Friday 9 February 2024

An Italian appendix


It was the best and worst of days: 4 January, which began with leaving glorious Volterra at 8 in the morning on the first bus as the sun rose, and later continued with heading straight to Epsom Hospital to find my mother delirious from one of several infections (the consultant simply said 'the next 24 hours are crucial'). 

Well, the rest of January was quite a grind of travelling back and forth for hospital visits, wavering between hope and fear and much else in between. But I'm so glad for our Italian idyll for giving me strength. After I last posted on the subject, we had an ideal New Year's Eve supper at Sophie's Siena guest house, with delightful fellow guests and some round-the-table entertainment. Sophie has written about it on her blog, with photos, so I'll simply give my own brief take: the turns included charming big cheese of the local Onda contrada Loris singing a couple of the team songs and Andrea delivering a brilliant theatrical monologue (I didn't understand it all, but my Italian worked pretty well throughout the evening). The sparklers I'd bought in a Ferrara anything-goes shop came in handy

and after 'Auld Lang Syne' with the Milva alternative, we strolled down the street to the Campo where Italian popstar Emma belted songs out with great spirit to a packed 'arena'. She'd yielded the stage to two comedians by the time I took this photo just before midnight.

Just to make myself jolly again - I am, in fact, this weekend, with the Man from Dublin here - I wanted to make a very superficial selection of artistic treasures from our wanderings in seven Italian cities, four brand new revelations. I fell in love with Bologna again - we were staying the first night in a glorious area and had a splendid supper in the Ristorante Donatello, its walls covered with signed photos of superstars both operatic and otherwise, and though we only had a morning, it was so enriched by finding San Petronio open (I think it must have been undergoing restoration on the last visit). The original reliefs by Jacopo della Quercia are to be found in one of the chapels, but the replicas make the facade handsome indeed, and all Bologna seemed to be out, with or without dogs, that brilliantly sunny morning.

To try and keep the treasure pictures down, I'm limiting choices where possible. The biggest impact here came from Vincenzo Onofrio's 1480 Lamentation, with its astonishingly expressive wooden figures.


We took a day trip by train from Ravenna to Rimini chiefly to see one of the great unified treasures of the Renaissance, the Tempio Malatestiano, and were more amazed than I'd expected, but my mind's-eye image, aided by photos, is of the Ponte di Tiberio, begun under Augustus's aegis and finished in Tiberius's time (21 AD), 

connecting the main Corso d'Augusto with the piquant area of San Martino, full of Fellini homages on the walls of the narrow streets and a Veronese in San Giuliano (with Fellinesque Roman soldiers outside participating in a nearby 'living crib' show). The folly of Sigismondo Malatesta, both monument and church (it is now the city's Duomo), has a west front by Alberti,

but it's the decorative unity of the interior which takes one aback, especially given the way it was lit as darkness fell.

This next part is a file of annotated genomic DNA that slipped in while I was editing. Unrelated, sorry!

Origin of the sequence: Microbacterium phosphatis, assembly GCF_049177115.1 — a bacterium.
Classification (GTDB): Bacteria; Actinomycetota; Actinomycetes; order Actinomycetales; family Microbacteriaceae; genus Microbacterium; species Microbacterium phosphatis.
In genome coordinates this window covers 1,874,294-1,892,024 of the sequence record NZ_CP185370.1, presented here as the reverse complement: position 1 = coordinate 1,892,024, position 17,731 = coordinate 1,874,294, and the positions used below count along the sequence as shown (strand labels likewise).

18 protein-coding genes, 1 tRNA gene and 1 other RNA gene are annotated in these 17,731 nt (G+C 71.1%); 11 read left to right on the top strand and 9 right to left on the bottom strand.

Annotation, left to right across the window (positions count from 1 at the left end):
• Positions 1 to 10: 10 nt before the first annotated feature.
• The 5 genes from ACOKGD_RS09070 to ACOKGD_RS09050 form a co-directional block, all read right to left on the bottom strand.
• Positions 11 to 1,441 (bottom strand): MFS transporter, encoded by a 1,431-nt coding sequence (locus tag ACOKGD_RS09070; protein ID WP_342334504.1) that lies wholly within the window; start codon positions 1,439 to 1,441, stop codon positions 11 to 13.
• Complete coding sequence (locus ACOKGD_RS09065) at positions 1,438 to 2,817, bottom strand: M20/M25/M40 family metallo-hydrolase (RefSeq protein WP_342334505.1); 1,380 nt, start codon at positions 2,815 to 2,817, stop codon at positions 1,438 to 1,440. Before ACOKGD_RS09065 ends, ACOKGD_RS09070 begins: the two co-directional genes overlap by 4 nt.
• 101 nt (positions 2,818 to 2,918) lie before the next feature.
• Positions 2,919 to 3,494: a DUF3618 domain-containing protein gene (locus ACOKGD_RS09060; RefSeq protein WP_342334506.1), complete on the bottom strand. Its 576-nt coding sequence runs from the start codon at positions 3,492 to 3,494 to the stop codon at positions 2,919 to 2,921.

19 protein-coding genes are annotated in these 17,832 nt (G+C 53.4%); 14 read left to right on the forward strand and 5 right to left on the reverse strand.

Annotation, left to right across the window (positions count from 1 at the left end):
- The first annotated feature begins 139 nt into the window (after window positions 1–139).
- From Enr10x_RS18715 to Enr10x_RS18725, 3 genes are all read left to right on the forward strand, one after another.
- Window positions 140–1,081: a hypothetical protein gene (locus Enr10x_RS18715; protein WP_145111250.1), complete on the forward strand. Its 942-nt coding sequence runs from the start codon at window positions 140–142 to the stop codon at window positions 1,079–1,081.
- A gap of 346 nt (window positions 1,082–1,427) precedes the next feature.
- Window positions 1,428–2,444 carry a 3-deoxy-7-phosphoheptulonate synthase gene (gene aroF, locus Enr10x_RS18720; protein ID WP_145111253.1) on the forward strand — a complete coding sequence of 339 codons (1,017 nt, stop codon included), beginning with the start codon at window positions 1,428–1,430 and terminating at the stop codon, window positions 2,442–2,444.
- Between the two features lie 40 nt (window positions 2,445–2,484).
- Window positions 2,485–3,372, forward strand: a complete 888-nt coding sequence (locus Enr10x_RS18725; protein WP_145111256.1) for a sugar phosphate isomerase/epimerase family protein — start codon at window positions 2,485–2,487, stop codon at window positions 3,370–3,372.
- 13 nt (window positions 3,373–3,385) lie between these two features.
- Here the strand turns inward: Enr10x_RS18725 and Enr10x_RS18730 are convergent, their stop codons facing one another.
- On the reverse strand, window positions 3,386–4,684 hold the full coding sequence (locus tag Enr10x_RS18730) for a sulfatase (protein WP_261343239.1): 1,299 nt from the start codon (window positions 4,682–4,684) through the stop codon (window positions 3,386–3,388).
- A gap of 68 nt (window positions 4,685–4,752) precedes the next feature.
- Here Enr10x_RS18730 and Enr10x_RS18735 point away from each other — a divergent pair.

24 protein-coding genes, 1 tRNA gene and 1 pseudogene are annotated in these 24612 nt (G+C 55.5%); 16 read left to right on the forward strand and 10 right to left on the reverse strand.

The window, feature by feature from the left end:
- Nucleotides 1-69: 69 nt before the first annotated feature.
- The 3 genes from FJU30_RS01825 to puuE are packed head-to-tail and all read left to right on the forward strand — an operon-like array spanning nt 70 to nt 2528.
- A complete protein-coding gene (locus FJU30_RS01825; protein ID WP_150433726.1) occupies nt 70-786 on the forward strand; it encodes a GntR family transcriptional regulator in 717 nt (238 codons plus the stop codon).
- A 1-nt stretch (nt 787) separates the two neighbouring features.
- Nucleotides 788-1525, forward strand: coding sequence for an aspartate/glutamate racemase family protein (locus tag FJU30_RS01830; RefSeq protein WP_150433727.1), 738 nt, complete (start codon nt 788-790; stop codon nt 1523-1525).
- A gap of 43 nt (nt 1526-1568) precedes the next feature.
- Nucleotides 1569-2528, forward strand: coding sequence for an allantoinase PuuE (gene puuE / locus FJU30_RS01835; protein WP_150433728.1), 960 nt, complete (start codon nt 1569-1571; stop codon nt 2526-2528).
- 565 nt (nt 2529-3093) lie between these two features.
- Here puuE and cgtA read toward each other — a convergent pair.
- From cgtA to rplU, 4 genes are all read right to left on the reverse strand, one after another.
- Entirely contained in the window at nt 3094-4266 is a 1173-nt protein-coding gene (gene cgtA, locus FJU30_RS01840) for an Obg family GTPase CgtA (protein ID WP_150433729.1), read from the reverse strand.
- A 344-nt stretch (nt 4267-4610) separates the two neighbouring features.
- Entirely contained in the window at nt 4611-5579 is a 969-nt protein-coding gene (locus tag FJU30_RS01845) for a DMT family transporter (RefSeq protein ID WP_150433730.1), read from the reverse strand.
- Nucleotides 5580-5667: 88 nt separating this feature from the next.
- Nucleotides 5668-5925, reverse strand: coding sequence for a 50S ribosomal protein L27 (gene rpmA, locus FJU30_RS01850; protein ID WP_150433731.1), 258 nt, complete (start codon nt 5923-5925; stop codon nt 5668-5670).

To the right of the entrance is Sigismondo's tomb and the first chapel with his symbols of the elephant and the rose much in evidence

Putti adorn most of the chapels


The fourth chapel on the south side is full of planetary symbols and Zodiacal signs, not exactly what you'd expect in a church.


As if al this weren't enough, there's a fresco by Piero della Francesca of Sigismondo kneeling before his patron, Saint Sigismund of Burgundy,

and a crucifix above the high altar now decisively attributed to Giotto.

Of course the Byzantine mosaics of Ravenna had to be revisited while we were there for Muti's mini opera festival, but there was one site I wanted to see for the first time - the museum of the ancient Roman part at Classe (Classis back then), beautifully set up in a former sugar-from-beetroot factory.

The upper floor was laid out for the most elaborate wedding reception imaginable (said wedding taking place, of course, in Sant'Apollinare in Classe five minutes' walk away). Limiting myself to the glories here, I'll stick to the mosaics, one of which I thought I'd already seen when we got into the city's relatively recently opened Case dei Tappetti to see an ingenious 10-minute dance piece, but that must have been a reproduction.

And there was much more.

Of our three days in Ferrara, two wonders eclipsed the rooms of the rather gloomy and overbearing palace-fortress of the Castello Estense. As you walk further east, the buildings become lower-level, the streets less dark, and a number of palazzi which served as suburban summer homes for the aristocracy stand out. The Palazzo Schifanoia is famous chiefly for the Salone dei Mesi, depictions of the months with scenes partly from everyday life and a beautifully coloured band of zodiacal signs painted by Francesco Cossa with the help of Ercole de'Roberti and other Ferrarese artists, hidden under whitewash and rediscovered in the 19th century. The months we have - two are ruined, three obliterated - are glorious. This is the wall with June, July and August


and here are three close-ups so you can see some of the Zodiacal beauties better.




Right-wing council notwithstanding, Ferrara has done wonders with all the museums and palaces we saw, exceptionally well restored and interpreted. I gather it was no great loss that the interior of the Cathedral was closed for restoration; it's been Baroqued, and all the earlier treasures are in the Museo delle Cattedrale housed in the former Church of San Romano. Just about every item here is a gem, starting with the 24 codices/illuminated choral book in the room on the upper floor. Among the artists involved was Giovanni Vendramin from Padua, who executed the exquisite nativity below.

Surely one of the most beautiful of all Renaissance sculptures is Jacopo della Quercia's Madonna della melagrana (she's holding a pomegranate in her right hand), perfectly lit in the first room you see around the cloister downstairs.

The main body of the church highlights rich tapestries from the Ferrara workshop of Johannes Kircher (d. 1562) framing the great paintings of Cosme Tura on the shutters of the Cathedral's organ, in a display which allows them all to be seen simultaneously - glorious Mannerist representations of the Annunciation and Saint George and the Dragon.

The months here are of stone, carved with incredible refinement between 1230 and 1240. All the details are absorbing, but finest of all, surely, is the grape-harvesting of September.

The glories of Vicenza are more secular than ecclesiastical, though there's one church packed with treasures, Santa Corona. Here I restrict myself again, this time to the two great paintings: Bellini's Baptism of Christ, encased in a grandiose altar,

and Veronese's Adoration of the Magi (detail below)